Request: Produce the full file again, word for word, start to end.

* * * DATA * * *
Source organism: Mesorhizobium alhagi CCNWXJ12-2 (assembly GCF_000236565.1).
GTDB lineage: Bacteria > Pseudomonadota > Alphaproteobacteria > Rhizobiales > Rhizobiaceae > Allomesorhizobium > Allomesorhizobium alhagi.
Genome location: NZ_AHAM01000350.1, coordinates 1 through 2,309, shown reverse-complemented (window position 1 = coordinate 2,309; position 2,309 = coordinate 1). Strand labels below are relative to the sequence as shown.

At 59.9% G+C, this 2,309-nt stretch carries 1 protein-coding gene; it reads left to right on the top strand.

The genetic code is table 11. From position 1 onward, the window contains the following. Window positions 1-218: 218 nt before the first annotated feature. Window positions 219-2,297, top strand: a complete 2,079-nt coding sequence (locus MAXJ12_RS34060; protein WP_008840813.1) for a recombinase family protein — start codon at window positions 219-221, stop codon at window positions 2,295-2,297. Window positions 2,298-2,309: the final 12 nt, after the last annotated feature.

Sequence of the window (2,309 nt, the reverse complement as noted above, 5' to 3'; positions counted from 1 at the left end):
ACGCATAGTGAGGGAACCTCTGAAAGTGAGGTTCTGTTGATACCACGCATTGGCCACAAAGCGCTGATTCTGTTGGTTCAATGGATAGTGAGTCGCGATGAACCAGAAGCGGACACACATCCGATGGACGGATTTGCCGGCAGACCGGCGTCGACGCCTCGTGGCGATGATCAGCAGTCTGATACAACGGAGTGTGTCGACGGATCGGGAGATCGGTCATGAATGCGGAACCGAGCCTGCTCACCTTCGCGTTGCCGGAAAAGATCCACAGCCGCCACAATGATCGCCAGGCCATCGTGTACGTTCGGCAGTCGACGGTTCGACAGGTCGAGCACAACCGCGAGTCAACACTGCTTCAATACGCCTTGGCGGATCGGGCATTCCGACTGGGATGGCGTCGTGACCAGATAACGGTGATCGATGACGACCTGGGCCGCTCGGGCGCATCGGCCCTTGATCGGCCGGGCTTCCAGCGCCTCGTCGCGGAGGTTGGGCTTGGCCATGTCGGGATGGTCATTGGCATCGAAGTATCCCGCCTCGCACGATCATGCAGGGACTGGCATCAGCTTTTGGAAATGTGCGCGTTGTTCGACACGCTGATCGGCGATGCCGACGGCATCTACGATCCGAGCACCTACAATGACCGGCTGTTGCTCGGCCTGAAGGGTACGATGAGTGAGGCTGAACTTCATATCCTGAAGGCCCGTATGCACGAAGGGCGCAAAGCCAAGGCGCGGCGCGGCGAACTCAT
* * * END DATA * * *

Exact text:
Source organism: Mesorhizobium alhagi CCNWXJ12-2 (assembly GCF_000236565.1).
GTDB lineage: Bacteria > Pseudomonadota > Alphaproteobacteria > Rhizobiales > Rhizobiaceae > Allomesorhizobium > Allomesorhizobium alhagi.
Genome location: NZ_AHAM01000350.1, coordinates 1 through 2,309, shown reverse-complemented (window position 1 = coordinate 2,309; position 2,309 = coordinate 1). Strand labels below are relative to the sequence as shown.

At 59.9% G+C, this 2,309-nt stretch carries 1 protein-coding gene; it reads left to right on the top strand.

The genetic code is table 11. From position 1 onward, the window contains the following. Window positions 1-218: 218 nt before the first annotated feature. Window positions 219-2,297, top strand: a complete 2,079-nt coding sequence (locus MAXJ12_RS34060; protein WP_008840813.1) for a recombinase family protein — start codon at window positions 219-221, stop codon at window positions 2,295-2,297. Window positions 2,298-2,309: the final 12 nt, after the last annotated feature.

Sequence of the window (2,309 nt, the reverse complement as noted above, 5' to 3'; positions counted from 1 at the left end):
ACGCATAGTGAGGGAACCTCTGAAAGTGAGGTTCTGTTGATACCACGCATTGGCCACAAAGCGCTGATTCTGTTGGTTCAATGGATAGTGAGTCGCGATGAACCAGAAGCGGACACACATCCGATGGACGGATTTGCCGGCAGACCGGCGTCGACGCCTCGTGGCGATGATCAGCAGTCTGATACAACGGAGTGTGTCGACGGATCGGGAGATCGGTCATGAATGCGGAACCGAGCCTGCTCACCTTCGCGTTGCCGGAAAAGATCCACAGCCGCCACAATGATCGCCAGGCCATCGTGTACGTTCGGCAGTCGACGGTTCGACAGGTCGAGCACAACCGCGAGTCAACACTGCTTCAATACGCCTTGGCGGATCGGGCATTCCGACTGGGATGGCGTCGTGACCAGATAACGGTGATCGATGACGACCTGGGCCGCTCGGGCGCATCGGCCCTTGATCGGCCGGGCTTCCAGCGCCTCGTCGCGGAGGTTGGGCTTGGCCATGTCGGGATGGTCATTGGCATCGAAGTATCCCGCCTCGCACGATCATGCAGGGACTGGCATCAGCTTTTGGAAATGTGCGCGTTGTTCGACACGCTGATCGGCGATGCCGACGGCATCTACGATCCGAGCACCTACAATGACCGGCTGTTGCTCGGCCTGAAGGGTACGATGAGTGAGGCTGAACTTCATATCCTGAAGGCCCGTATGCACGAAGGGCGCAAAGCCAAGGCGCGGCGCGGCGAACTCAT